Matthew McHale: Oli had this lovely little phone recording of him playing the guitar part you hear. But instead of turning it into another full band piece, we wanted this on the album as a softener, because it sounded lovely especially with the accompaniment of the piano to tie it all together.
Blood In My Eye
Rob Brander: During the writing of the album, Cale went on Holiday and we were left drummer-less for a week. Determined to be productive, we remaining Marsicans got together and spent a few days experimenting with synths, drum loops and interesting guitar textures. Eventually we had an instrumental that we all loved, and unbeknownst to each other, James and I went away and wrote separate songs around the groove. Despite being very different in their lyrical approaches, the songs shared an overarching feeling of hopelessness, and because of this, Oli suggested we slam the two songs together in a kind of ‘Beatles – A Day In The Life Of’ way.
Rob Brander: Written during our time in Toronto as a band in 2018, ‘Sunday’ is about wrestling with the notion that you can be having the time of your life, but still feel somewhat empty if you can’t share that moment with the person you love. The lyric ‘It’s just some love story shit.’ came from a friend of the band’s dad, who described a film he was watching in the same throw away manner. James jotted it down in his notes and, when it came to finishing ‘Sunday’, knew it was exactly what he needed. Musically it’s our attempt at capturing the vibe we got driving across North America on that same trip: windows down, breezy, sunshine with guitars.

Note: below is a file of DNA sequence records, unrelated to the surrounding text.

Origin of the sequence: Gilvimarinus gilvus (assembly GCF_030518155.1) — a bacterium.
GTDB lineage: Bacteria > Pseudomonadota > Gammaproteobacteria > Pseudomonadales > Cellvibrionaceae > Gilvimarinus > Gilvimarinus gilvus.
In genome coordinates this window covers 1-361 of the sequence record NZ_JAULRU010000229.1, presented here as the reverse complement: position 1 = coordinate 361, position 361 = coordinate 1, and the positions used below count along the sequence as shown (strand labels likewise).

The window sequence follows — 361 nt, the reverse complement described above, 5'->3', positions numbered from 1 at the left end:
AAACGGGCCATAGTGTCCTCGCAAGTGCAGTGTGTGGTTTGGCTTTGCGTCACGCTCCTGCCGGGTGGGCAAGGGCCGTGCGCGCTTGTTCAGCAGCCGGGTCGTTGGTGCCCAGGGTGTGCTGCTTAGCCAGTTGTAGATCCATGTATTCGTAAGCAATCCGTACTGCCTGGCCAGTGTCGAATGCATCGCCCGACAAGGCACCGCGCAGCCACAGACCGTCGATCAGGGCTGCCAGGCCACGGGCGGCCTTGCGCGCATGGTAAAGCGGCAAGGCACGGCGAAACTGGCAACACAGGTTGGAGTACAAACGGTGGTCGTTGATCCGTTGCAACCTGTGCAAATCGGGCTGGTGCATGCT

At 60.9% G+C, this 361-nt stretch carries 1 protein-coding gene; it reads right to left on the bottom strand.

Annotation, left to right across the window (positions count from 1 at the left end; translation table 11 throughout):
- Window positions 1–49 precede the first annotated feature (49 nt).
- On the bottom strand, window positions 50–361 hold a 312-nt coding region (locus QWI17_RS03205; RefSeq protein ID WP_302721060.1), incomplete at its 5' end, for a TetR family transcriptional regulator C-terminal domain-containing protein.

Leave Me Outside
Rob Brander: LMO is probably the most angular song on the record. It’s about feeling like you are a burden on somebody you love, and wondering whether you would be doing them a kindness by simply disappearing. We wanted to reflect the song’s mood in its musicality, with aggressive stabby guitar moments and jarring twists and turns throughout the song’s structure. It’s our best attempt at being a proper rock band.
Should’ve Been There
Rob Brander: Many of our songs start their life on an acoustic guitar, but this is the only one that has remained in its original and most simple form. We found that there was an unrivalled honesty to the song when it was recorded live on the old guitar on which it was written and a creaky piano in a corner of Rockfield Studios last summer.